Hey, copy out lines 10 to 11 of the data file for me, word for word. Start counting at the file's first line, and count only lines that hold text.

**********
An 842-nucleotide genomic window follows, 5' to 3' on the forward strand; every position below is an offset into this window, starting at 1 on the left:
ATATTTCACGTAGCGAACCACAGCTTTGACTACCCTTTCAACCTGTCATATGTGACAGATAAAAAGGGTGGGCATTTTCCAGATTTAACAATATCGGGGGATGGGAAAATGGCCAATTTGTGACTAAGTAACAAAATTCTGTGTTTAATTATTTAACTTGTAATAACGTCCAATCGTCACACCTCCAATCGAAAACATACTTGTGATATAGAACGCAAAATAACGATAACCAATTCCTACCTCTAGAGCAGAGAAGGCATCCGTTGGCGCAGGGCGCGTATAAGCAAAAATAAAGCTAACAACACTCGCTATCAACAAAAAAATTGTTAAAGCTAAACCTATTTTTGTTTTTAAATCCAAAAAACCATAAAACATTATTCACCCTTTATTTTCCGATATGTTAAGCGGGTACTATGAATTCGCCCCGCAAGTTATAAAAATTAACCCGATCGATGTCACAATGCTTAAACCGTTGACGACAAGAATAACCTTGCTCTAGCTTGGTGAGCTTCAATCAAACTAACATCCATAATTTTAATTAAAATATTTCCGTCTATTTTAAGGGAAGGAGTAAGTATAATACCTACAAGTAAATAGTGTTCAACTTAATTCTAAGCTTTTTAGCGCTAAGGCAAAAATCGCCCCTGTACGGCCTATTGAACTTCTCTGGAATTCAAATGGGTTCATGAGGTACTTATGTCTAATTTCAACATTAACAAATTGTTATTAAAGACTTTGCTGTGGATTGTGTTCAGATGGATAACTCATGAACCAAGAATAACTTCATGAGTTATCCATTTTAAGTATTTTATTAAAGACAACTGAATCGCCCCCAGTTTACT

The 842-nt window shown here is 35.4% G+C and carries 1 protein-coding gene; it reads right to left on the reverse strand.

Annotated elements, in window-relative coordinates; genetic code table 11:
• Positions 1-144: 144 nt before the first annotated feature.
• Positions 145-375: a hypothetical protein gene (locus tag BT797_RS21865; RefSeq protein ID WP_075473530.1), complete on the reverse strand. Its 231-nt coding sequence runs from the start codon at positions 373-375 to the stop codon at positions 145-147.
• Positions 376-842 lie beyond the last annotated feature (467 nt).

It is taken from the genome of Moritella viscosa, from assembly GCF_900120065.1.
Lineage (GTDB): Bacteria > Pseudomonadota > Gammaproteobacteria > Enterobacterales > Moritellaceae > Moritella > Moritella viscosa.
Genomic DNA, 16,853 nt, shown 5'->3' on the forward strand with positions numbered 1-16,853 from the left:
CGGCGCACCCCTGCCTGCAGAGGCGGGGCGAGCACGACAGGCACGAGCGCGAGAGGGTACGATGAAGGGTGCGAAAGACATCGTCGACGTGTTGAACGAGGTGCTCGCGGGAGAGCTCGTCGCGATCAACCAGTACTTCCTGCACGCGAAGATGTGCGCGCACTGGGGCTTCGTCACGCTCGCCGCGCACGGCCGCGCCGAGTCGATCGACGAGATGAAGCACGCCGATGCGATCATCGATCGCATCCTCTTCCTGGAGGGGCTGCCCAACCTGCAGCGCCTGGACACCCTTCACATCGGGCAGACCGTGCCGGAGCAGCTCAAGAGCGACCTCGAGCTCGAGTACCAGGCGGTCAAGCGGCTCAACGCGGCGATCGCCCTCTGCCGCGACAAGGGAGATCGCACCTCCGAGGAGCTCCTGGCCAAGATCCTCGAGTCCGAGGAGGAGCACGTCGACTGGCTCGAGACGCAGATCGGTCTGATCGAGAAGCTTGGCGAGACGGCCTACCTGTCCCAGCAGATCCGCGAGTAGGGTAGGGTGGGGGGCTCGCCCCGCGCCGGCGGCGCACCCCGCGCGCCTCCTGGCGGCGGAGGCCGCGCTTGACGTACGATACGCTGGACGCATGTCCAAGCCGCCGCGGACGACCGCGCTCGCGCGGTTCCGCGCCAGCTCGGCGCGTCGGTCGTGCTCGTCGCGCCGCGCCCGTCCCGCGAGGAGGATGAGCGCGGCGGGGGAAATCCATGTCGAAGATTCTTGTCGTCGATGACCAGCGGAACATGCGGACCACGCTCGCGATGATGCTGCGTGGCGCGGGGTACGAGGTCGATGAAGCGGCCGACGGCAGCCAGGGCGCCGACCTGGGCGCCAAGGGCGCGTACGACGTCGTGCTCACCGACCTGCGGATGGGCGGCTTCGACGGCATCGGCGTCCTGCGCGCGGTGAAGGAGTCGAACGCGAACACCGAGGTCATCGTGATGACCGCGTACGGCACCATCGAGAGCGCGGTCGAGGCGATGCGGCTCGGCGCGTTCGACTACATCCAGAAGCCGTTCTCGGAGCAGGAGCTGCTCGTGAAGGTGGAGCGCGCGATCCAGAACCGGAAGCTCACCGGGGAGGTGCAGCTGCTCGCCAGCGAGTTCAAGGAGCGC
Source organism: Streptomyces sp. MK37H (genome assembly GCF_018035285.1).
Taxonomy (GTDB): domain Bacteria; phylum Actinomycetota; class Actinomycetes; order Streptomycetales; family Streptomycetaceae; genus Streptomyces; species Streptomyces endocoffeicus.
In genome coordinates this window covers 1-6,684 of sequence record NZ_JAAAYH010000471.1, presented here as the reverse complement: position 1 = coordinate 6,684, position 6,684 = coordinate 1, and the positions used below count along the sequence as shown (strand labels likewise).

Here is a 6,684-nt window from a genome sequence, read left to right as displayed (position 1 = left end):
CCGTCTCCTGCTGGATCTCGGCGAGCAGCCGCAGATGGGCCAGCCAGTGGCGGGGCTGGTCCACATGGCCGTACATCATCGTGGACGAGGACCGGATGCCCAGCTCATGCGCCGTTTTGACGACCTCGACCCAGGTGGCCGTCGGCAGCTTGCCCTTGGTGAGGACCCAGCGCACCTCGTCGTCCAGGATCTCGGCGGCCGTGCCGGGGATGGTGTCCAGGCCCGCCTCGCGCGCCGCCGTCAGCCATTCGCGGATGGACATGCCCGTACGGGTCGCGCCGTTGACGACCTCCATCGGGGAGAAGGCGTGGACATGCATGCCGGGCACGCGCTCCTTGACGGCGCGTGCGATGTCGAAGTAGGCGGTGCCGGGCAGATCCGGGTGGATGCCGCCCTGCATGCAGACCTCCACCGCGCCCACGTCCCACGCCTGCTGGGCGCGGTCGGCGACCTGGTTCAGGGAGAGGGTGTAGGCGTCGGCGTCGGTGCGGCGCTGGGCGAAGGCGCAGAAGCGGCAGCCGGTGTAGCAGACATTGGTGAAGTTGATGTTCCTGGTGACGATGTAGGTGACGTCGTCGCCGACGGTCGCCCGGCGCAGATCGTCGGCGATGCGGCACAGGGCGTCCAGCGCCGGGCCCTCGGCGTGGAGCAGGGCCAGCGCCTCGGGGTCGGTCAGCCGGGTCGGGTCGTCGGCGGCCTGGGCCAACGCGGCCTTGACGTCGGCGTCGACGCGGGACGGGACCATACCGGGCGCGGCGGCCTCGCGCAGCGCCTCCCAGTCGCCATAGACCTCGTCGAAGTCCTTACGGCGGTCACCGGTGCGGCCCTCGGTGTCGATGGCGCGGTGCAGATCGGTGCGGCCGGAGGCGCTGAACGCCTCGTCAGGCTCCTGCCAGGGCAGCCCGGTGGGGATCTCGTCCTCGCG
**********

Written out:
Genomic DNA, 16,853 nt, shown 5'->3' on the forward strand with positions numbered 1-16,853 from the left:
CGGCGCACCCCTGCCTGCAGAGGCGGGGCGAGCACGACAGGCACGAGCGCGAGAGGGTACGATGAAGGGTGCGAAAGACATCGTCGACGTGTTGAACGAGGTGCTCGCGGGAGAGCTCGTCGCGATCAACCAGTACTTCCTGCACGCGAAGATGTGCGCGCACTGGGGCTTCGTCACGCTCGCCGCGCACGGCCGCGCCGAGTCGATCGACGAGATGAAGCACGCCGATGCGATCATCGATCGCATCCTCTTCCTGGAGGGGCTGCCCAACCTGCAGCGCCTGGACACCCTTCACATCGGGCAGACCGTGCCGGAGCAGCTCAAGAGCGACCTCGAGCTCGAGTACCAGGCGGTCAAGCGGCTCAACGCGGCGATCGCCCTCTGCCGCGACAAGGGAGATCGCACCTCCGAGGAGCTCCTGGCCAAGATCCTCGAGTCCGAGGAGGAGCACGTCGACTGGCTCGAGACGCAGATCGGTCTGATCGAGAAGCTTGGCGAGACGGCCTACCTGTCCCAGCAGATCCGCGAGTAGGGTAGGGTGGGGGGCTCGCCCCGCGCCGGCGGCGCACCCCGCGCGCCTCCTGGCGGCGGAGGCCGCGCTTGACGTACGATACGCTGGACGCATGTCCAAGCCGCCGCGGACGACCGCGCTCGCGCGGTTCCGCGCCAGCTCGGCGCGTCGGTCGTGCTCGTCGCGCCGCGCCCGTCCCGCGAGGAGGATGAGCGCGGCGGGGGAAATCCATGTCGAAGATTCTTGTCGTCGATGACCAGCGGAACATGCGGACCACGCTCGCGATGATGCTGCGTGGCGCGGGGTACGAGGTCGATGAAGCGGCCGACGGCAGCCAGGGCGCCGACCTGGGCGCCAAGGGCGCGTACGACGTCGTGCTCACCGACCTGCGGATGGGCGGCTTCGACGGCATCGGCGTCCTGCGCGCGGTGAAGGAGTCGAACGCGAACACCGAGGTCATCGTGATGACCGCGTACGGCACCATCGAGAGCGCGGTCGAGGCGATGCGGCTCGGCGCGTTCGACTACATCCAGAAGCCGTTCTCGGAGCAGGAGCTGCTCGTGAAGGTGGAGCGCGCGATCCAGAACCGGAAGCTCACCGGGGAGGTGCAGCTGCTCGCCAGCGAGTTCAAGGAGCGC